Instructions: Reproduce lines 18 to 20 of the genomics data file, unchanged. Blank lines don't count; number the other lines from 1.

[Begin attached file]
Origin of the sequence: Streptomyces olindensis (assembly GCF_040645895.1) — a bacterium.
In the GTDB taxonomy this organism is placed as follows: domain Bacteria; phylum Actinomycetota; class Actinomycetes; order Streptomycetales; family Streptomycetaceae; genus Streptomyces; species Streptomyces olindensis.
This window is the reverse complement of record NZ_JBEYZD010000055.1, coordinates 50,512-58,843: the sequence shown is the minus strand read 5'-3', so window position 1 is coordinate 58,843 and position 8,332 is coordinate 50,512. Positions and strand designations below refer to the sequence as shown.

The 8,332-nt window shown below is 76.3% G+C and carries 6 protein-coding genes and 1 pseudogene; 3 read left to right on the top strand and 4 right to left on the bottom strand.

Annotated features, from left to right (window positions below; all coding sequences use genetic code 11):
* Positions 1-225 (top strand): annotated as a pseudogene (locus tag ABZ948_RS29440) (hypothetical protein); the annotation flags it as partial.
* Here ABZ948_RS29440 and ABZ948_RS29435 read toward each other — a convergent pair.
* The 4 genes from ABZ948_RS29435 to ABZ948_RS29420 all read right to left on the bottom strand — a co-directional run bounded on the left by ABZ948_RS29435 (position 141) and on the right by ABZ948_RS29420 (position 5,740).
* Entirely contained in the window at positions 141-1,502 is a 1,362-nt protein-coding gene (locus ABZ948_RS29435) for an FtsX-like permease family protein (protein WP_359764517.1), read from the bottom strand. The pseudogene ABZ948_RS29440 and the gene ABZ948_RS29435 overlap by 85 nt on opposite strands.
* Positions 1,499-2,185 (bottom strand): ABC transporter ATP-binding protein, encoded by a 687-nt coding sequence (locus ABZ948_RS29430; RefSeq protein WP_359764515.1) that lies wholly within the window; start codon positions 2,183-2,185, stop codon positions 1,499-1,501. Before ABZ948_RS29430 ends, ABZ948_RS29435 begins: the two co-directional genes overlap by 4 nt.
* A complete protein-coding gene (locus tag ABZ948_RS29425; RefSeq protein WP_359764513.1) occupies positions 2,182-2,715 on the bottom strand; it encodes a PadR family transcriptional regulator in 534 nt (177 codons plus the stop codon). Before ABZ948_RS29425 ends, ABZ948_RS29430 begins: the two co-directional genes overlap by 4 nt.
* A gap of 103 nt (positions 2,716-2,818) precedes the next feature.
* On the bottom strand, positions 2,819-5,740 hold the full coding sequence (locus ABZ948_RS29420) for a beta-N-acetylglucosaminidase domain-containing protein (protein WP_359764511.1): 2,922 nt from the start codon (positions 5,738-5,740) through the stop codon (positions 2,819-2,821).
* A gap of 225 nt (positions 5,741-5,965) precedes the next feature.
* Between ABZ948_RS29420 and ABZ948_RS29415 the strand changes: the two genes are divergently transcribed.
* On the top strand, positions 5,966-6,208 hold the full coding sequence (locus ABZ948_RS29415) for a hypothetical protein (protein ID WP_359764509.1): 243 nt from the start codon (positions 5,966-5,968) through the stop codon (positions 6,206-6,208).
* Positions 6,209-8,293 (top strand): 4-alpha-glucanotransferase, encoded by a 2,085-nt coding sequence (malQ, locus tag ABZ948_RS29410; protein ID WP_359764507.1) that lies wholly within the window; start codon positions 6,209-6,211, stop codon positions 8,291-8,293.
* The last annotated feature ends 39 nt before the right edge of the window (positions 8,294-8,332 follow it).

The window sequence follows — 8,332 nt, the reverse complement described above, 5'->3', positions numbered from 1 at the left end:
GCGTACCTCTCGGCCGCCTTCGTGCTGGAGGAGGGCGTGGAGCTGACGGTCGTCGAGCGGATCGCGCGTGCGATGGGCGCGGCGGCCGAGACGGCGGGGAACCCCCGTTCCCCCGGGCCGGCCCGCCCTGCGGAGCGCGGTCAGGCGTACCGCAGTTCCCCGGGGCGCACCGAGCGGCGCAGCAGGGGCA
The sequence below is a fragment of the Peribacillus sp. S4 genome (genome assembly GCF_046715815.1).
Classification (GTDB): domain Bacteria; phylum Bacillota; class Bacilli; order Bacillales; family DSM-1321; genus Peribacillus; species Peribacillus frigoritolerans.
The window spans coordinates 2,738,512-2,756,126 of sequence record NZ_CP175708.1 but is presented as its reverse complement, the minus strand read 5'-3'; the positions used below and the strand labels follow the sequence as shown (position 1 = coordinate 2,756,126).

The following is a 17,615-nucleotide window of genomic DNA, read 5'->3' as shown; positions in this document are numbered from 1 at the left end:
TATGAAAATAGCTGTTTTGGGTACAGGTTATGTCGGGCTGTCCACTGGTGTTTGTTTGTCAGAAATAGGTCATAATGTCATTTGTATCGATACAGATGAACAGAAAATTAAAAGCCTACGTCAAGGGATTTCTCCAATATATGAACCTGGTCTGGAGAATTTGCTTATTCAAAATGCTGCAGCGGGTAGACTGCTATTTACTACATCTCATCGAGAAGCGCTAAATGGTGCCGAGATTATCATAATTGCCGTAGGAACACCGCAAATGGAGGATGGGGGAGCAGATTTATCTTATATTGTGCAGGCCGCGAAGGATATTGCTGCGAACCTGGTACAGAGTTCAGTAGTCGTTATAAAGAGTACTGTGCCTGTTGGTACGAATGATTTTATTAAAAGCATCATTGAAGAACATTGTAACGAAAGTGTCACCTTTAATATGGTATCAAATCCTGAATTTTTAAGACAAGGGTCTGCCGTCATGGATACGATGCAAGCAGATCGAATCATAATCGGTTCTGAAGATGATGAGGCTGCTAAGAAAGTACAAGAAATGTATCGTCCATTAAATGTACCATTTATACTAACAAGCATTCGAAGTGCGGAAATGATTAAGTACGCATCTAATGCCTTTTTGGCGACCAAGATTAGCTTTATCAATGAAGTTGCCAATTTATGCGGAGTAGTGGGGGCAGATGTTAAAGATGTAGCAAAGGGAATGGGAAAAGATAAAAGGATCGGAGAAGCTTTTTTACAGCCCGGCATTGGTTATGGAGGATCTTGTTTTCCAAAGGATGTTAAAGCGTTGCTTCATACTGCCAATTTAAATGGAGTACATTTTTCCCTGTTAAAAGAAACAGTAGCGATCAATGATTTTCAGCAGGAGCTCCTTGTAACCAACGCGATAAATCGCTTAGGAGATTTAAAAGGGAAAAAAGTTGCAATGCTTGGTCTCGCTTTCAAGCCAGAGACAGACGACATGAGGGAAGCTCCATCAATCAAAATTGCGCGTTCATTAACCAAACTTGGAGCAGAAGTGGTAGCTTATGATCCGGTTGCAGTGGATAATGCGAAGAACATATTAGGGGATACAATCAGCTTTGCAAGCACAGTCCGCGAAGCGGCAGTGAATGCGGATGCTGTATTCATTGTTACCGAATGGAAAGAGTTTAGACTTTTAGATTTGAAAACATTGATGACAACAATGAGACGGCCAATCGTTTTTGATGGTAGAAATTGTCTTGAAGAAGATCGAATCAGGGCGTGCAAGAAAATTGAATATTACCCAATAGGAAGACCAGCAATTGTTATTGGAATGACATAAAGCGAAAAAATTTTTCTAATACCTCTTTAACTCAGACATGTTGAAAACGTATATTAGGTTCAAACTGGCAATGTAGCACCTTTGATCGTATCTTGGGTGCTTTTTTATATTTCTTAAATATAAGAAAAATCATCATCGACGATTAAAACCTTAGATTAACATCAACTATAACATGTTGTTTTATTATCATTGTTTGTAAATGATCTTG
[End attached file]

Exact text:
* The last annotated feature ends 39 nt before the right edge of the window (positions 8,294-8,332 follow it).

The window sequence follows — 8,332 nt, the reverse complement described above, 5'->3', positions numbered from 1 at the left end:
GCGTACCTCTCGGCCGCCTTCGTGCTGGAGGAGGGCGTGGAGCTGACGGTCGTCGAGCGGATCGCGCGTGCGATGGGCGCGGCGGCCGAGACGGCGGGGAACCCCCGTTCCCCCGGGCCGGCCCGCCCTGCGGAGCGCGGTCAGGCGTACCGCAGTTCCCCGGGGCGCACCGAGCGGCGCAGCAGGGGCA